The English Premier League has leapfrogged Germany’s Bundesliga as the biggest earner from shirt sponsorship, according to a study by consulting firm Sport+Markt published on Thursday.
Despite tough times for the British economy, endorsement deals for the 20 Premier League clubs totalled 128 million euros in 2010/11, compared with 118.5 million for the 18 sides in Germany’s top league, the study showed.
English clubs, who also earn the most from television deals, increased their revenue from 83.5 million euros the previous year while income for their German counterparts was up from 108.6 million.
Italy’s Serie A was third in the latest ranking on 65.9 million euros, followed by France’s Ligue 1 on 58.8 million and Spain’s La Liga with 57.5 million. Netherlands was sixth on 42 million.
Gareth Moore, Sport+Markt’s U.K. director, said the study showed financial firms appeared to have shaken off the economic crisis, while betting companies had also made a significant contribution to shirt sponsorship revenue across the continent.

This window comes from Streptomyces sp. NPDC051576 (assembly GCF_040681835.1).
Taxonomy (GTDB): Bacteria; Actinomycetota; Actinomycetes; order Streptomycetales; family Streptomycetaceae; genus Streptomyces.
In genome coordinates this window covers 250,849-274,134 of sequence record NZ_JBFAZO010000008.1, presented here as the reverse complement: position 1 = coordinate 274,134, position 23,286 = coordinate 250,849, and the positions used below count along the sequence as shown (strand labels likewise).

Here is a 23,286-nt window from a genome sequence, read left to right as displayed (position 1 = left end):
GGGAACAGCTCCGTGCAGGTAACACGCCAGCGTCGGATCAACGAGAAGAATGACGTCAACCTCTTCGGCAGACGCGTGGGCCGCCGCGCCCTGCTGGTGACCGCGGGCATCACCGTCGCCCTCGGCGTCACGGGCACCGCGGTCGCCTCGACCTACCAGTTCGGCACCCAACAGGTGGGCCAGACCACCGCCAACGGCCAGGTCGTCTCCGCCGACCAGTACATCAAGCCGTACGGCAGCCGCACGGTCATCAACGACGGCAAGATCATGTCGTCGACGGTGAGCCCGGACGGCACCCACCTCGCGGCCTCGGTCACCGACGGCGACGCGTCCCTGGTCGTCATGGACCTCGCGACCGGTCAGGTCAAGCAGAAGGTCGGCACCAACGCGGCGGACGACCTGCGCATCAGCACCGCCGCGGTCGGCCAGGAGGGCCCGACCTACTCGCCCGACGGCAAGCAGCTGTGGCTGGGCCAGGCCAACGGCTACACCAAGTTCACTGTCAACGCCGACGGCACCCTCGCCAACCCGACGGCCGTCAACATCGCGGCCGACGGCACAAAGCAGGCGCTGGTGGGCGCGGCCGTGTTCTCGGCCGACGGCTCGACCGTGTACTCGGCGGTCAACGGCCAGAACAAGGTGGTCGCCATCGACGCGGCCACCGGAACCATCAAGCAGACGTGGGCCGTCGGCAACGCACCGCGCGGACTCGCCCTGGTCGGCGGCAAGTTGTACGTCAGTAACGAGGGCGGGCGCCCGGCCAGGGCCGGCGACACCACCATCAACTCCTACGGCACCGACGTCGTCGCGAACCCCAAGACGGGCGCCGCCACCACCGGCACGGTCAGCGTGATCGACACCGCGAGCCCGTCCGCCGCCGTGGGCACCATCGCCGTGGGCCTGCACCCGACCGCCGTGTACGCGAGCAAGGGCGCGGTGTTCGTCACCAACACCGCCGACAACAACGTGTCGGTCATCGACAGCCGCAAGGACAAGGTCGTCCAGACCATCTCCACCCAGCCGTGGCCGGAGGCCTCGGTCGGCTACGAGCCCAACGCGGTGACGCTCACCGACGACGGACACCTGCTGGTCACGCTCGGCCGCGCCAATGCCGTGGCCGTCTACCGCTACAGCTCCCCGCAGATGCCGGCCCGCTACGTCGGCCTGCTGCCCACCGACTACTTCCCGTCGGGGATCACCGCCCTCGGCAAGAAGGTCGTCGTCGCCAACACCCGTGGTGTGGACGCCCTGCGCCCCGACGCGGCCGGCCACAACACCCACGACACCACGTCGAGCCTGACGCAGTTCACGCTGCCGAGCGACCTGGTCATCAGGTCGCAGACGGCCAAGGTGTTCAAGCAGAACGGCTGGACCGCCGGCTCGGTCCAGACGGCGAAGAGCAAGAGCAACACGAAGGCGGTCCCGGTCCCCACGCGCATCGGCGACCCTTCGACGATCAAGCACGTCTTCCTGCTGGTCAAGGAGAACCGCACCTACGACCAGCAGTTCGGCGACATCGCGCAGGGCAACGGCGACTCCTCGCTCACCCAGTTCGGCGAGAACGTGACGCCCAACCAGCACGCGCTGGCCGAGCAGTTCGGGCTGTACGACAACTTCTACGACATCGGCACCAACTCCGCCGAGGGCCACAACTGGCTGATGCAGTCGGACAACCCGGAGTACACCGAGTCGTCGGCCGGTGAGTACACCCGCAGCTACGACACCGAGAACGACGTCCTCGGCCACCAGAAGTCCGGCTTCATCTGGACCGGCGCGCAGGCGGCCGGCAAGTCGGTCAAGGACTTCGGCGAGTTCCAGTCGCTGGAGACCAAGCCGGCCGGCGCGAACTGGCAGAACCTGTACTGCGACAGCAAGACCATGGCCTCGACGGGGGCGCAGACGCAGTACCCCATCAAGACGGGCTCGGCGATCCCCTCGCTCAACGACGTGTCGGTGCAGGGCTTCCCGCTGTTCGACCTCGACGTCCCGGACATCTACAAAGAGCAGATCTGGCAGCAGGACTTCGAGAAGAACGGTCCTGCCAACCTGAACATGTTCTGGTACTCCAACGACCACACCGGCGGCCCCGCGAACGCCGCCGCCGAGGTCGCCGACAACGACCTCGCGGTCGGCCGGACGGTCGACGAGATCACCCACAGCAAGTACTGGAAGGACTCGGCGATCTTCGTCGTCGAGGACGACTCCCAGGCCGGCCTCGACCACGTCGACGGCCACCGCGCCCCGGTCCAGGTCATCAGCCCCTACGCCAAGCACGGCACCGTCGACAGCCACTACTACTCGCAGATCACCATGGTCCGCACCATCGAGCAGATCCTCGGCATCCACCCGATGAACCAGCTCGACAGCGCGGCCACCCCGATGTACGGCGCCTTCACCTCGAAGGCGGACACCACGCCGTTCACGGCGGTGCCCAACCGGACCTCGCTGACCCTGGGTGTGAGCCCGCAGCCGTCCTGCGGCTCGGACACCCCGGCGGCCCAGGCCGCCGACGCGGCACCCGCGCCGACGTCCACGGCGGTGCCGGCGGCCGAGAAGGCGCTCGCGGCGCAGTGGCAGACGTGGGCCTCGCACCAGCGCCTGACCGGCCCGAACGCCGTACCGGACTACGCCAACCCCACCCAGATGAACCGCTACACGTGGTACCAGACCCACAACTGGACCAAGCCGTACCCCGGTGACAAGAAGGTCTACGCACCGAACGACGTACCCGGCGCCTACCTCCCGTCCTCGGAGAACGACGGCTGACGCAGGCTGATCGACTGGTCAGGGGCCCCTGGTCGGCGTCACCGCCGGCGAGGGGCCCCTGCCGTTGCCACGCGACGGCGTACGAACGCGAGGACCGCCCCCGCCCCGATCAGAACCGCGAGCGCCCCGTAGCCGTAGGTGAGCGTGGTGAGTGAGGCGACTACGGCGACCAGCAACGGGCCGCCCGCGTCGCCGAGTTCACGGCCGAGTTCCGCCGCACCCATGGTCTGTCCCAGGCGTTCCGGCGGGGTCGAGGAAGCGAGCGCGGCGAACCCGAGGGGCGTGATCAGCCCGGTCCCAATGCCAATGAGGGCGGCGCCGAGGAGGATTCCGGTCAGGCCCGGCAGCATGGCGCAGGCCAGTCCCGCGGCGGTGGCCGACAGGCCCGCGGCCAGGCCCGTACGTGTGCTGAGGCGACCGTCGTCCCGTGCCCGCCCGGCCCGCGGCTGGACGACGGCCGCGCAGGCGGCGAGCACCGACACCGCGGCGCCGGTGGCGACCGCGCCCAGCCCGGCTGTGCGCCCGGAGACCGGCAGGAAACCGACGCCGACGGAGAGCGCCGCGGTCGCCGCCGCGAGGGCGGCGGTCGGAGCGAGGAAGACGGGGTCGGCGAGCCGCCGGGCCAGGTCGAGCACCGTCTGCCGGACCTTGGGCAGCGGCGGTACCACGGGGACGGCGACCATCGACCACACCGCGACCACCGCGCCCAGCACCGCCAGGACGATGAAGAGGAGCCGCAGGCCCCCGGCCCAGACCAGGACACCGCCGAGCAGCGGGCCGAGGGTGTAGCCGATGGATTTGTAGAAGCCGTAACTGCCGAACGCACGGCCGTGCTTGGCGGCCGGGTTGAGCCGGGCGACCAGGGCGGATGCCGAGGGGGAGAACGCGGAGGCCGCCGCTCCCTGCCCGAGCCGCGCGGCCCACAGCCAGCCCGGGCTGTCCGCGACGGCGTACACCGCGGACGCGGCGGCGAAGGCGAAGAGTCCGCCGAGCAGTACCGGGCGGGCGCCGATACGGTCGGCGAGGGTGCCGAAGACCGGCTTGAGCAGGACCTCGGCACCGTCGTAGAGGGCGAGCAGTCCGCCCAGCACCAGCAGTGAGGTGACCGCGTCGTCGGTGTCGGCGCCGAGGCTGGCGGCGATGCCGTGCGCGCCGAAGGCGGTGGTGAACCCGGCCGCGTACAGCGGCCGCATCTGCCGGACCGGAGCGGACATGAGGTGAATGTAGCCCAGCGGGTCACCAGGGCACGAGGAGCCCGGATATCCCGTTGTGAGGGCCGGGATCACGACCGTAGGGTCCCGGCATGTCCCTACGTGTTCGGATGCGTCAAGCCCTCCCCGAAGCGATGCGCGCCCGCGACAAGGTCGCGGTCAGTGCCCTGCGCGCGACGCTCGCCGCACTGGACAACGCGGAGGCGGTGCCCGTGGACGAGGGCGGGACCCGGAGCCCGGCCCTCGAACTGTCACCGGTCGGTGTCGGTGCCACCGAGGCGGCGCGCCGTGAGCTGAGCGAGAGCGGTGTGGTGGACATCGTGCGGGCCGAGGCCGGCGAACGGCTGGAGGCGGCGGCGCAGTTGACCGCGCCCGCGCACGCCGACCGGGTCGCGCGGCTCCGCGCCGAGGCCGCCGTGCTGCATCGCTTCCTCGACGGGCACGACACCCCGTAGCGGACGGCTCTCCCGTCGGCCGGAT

“The Premier League is the standard bearer for jersey sponsorship in Europe and represents the major platform for international companies wishing to invest in football,” Moore said.
“Betting and gambling have helped to deliver significant revenues for football clubs across Europe in what are challenging economic times and the importance of the sector cannot be overlooked,” he added.
“As a consequence of liberalisation for betting companies on the French market and,
potentially in the future, in Germany, next year’s sponsorship engagements from the sector may increase even further.”
Serie A was the only league of the top five to record a decline from the previous year,
when Italy’s top clubs earned 74 million euros, partly because Lazio and Fiorentina are currently without shirt sponsors, the study showed.
Most Spanish clubs were still failing to attract lucrative sponsors, although if La Liga champions Barcelona, the club with the largest European fan base, chose to have a shirt endorsement the league could rise to third position from fourth.
Barca pay the United Nations Children’s Fund, Unicef, 1.5 million euros a year to display the organisation’s logo.
New deals for Premier League clubs Manchester United and Liverpool, with insurance brokerage AON and bank Standard Chartered respectively, were the two most valuable contracts at 23.6 million euros each, followed by Real Madrid’s 23-million-euro deal with Internet bookmaker bwin.